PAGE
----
Gegenlaufige Gedachtnisse / thakirat moutaddah : UEber Geltung und Wirkung des Holocaust / Bisadad sihhat wa athar al-holokoust
The memory of mass crimes constitutes the parameters of universal ethics.
The memory of the Holocaust was the reason for this.
The annihilation of European Jews was of paradigmatic importance.
In the meantime, other memories of mass crimes are also calling for public memory and thus recognition.
Such a pluralism of memories holds a not inconsiderable potential for conflict, especially if the different misfortunes are attributed to one and the same historical event - the Second World War.
Then opposing constellations and competitions of memory appear - not only between the political cultures of western and eastern Europe, but also and especially between European and colonial memories.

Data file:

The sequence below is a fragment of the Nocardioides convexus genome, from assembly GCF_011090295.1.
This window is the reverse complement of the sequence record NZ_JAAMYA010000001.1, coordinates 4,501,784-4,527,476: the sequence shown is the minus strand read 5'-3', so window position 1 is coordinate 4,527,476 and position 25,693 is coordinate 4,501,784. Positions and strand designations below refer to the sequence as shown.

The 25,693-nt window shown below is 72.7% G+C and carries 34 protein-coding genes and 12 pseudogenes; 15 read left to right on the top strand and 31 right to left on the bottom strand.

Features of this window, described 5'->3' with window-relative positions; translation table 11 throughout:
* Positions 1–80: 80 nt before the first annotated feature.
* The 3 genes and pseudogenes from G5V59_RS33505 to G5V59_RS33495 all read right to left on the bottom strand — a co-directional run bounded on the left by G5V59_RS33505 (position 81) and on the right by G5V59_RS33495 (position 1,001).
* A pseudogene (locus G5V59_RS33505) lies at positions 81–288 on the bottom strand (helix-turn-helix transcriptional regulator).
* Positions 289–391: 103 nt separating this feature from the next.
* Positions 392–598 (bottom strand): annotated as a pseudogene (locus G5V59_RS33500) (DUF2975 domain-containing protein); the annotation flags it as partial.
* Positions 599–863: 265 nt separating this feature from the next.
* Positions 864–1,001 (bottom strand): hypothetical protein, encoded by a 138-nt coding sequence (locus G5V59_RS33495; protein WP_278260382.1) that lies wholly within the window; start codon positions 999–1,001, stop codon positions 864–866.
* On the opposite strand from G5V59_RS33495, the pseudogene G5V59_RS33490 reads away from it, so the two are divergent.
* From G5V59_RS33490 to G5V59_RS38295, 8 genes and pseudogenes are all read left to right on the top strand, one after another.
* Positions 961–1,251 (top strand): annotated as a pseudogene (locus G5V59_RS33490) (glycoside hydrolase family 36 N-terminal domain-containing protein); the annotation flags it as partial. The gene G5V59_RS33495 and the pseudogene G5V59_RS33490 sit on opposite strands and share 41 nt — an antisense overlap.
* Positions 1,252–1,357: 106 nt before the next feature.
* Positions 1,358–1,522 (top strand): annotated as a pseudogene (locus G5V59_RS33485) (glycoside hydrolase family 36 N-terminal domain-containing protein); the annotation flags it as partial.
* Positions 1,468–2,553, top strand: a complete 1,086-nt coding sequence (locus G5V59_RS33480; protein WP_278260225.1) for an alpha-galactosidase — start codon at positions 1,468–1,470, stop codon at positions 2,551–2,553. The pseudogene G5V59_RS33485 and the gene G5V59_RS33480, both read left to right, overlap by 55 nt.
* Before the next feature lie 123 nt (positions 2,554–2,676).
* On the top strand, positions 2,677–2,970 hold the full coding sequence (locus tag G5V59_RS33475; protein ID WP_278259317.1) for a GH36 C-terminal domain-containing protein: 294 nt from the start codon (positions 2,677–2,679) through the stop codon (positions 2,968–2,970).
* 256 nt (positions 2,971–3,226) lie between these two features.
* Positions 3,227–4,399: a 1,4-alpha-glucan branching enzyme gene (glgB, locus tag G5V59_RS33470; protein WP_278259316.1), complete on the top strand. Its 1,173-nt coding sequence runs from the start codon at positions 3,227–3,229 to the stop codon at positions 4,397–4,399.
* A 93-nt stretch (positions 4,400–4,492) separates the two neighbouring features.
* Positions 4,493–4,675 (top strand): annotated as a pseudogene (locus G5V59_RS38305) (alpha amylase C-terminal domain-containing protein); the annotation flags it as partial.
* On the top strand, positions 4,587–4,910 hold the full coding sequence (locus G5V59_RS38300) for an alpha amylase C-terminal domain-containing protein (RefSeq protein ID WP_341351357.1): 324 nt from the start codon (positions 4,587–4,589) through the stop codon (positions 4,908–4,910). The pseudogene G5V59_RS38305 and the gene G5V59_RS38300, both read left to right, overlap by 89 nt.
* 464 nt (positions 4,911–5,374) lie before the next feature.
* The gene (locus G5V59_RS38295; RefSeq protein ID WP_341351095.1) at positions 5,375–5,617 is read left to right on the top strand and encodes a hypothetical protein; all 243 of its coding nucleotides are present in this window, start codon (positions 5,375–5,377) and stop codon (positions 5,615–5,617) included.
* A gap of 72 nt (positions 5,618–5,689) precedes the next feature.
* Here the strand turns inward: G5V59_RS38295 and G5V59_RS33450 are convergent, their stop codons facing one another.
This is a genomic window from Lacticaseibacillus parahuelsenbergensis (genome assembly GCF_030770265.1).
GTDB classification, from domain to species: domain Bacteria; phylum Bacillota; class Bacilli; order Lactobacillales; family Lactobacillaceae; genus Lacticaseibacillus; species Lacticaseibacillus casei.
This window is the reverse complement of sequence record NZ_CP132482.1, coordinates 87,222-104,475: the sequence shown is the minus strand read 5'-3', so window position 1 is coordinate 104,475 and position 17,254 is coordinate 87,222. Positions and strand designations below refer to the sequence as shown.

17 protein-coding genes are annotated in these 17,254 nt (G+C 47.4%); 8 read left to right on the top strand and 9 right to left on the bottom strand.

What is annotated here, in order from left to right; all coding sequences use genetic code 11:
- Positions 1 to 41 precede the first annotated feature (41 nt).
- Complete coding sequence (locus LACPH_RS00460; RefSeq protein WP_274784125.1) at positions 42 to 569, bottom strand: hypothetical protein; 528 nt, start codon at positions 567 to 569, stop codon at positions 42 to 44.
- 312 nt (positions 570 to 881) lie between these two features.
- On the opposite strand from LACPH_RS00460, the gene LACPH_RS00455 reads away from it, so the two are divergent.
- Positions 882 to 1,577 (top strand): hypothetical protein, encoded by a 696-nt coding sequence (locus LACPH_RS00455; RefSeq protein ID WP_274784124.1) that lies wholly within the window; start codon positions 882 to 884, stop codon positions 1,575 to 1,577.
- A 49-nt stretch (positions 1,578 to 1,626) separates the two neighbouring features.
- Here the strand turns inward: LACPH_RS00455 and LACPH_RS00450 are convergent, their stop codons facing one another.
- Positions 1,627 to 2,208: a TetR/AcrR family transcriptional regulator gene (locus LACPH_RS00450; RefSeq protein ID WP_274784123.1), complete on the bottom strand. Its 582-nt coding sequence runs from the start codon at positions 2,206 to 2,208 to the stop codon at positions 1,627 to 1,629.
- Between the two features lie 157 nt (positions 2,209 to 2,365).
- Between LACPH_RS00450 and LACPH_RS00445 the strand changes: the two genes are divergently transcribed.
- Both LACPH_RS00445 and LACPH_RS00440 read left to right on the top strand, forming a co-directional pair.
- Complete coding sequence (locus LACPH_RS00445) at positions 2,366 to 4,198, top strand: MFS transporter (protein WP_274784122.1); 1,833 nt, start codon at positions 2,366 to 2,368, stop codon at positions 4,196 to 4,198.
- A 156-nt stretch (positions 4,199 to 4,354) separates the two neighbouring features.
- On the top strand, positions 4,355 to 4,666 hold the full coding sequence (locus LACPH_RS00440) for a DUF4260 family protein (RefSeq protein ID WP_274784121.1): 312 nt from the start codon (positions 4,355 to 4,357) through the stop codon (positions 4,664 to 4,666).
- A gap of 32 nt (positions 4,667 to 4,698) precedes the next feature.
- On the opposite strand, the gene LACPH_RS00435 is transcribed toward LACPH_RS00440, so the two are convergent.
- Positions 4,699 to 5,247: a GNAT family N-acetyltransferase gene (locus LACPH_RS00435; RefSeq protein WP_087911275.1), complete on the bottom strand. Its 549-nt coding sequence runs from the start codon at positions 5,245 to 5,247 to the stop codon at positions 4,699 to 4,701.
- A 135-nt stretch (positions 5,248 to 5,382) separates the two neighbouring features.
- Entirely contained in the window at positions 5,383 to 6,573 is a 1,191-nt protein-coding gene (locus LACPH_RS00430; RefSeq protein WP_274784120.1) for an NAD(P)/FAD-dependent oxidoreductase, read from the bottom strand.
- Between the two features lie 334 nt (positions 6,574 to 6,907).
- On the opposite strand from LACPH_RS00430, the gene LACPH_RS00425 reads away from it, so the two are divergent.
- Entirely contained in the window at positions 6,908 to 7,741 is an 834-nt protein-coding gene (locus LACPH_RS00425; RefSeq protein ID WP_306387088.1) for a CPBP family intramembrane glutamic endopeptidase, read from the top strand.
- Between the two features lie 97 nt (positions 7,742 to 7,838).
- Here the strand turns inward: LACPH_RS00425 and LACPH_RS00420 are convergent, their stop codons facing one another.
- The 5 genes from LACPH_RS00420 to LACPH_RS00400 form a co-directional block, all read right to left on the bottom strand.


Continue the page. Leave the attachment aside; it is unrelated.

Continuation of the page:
Dan Diner's essay, now available in a bilingual edition, takes up the problem of conflicting memories of the Second World War and the Holocaust in terms of history and memory.
By reaffirming the meaning of "Auschwitz" as a breach of civilization, the conditions of historical judgment and recognition are reflected in the memory against this very background.
Dramatic differences, even contradictions, between Western and non-European cultures - especially that of Islam - are heralded here.
1DFG Germany, 1FBH Israel, 3JJP c 1945 to c 2000 (Post-war period), HBLW3 Postwar 20th century history, from c 1945 to c 2000, HBTB Social & cultural history, HBTZ1 The Holocaust, HRJ Judaism, JFSR1 Jewish studies